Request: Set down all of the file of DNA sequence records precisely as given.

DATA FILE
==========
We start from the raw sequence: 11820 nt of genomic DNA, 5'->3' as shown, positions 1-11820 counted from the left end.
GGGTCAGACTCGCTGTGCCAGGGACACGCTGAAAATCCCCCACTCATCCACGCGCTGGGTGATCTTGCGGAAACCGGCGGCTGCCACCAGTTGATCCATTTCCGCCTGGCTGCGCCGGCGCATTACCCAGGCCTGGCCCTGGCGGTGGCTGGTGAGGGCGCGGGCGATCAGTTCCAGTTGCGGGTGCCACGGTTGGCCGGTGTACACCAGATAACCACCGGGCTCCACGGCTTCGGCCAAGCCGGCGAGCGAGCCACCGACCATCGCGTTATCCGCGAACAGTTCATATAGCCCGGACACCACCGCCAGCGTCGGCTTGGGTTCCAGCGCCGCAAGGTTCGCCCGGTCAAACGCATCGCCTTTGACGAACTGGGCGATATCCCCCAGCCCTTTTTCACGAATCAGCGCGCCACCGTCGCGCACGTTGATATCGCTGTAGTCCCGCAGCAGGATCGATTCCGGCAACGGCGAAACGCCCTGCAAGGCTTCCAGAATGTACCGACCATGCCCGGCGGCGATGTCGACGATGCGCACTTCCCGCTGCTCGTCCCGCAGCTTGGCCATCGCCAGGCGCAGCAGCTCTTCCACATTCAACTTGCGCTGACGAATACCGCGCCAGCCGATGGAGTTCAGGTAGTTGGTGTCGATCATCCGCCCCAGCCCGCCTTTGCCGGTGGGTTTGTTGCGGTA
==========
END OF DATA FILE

We start from the raw sequence: 11820 nt of genomic DNA, 5'->3' as shown, positions 1-11820 counted from the left end.
GGGTCAGACTCGCTGTGCCAGGGACACGCTGAAAATCCCCCACTCATCCACGCGCTGGGTGATCTTGCGGAAACCGGCGGCTGCCACCAGTTGATCCATTTCCGCCTGGCTGCGCCGGCGCATTACCCAGGCCTGGCCCTGGCGGTGGCTGGTGAGGGCGCGGGCGATCAGTTCCAGTTGCGGGTGCCACGGTTGGCCGGTGTACACCAGATAACCACCGGGCTCCACGGCTTCGGCCAAGCCGGCGAGCGAGCCACCGACCATCGCGTTATCCGCGAACAGTTCATATAGCCCGGACACCACCGCCAGCGTCGGCTTGGGTTCCAGCGCCGCAAGGTTCGCCCGGTCAAACGCATCGCCTTTGACGAACTGGGCGATATCCCCCAGCCCTTTTTCACGAATCAGCGCGCCACCGTCGCGCACGTTGATATCGCTGTAGTCCCGCAGCAGGATCGATTCCGGCAACGGCGAAACGCCCTGCAAGGCTTCCAGAATGTACCGACCATGCCCGGCGGCGATGTCGACGATGCGCACTTCCCGCTGCTCGTCCCGCAGCTTGGCCATCGCCAGGCGCAGCAGCTCTTCCACATTCAACTTGCGCTGACGAATACCGCGCCAGCCGATGGAGTTCAGGTAGTTGGTGTCGATCATCCGCCCCAGCCCGCCTTTGCCGGTGGGTTTGTTGCGGTA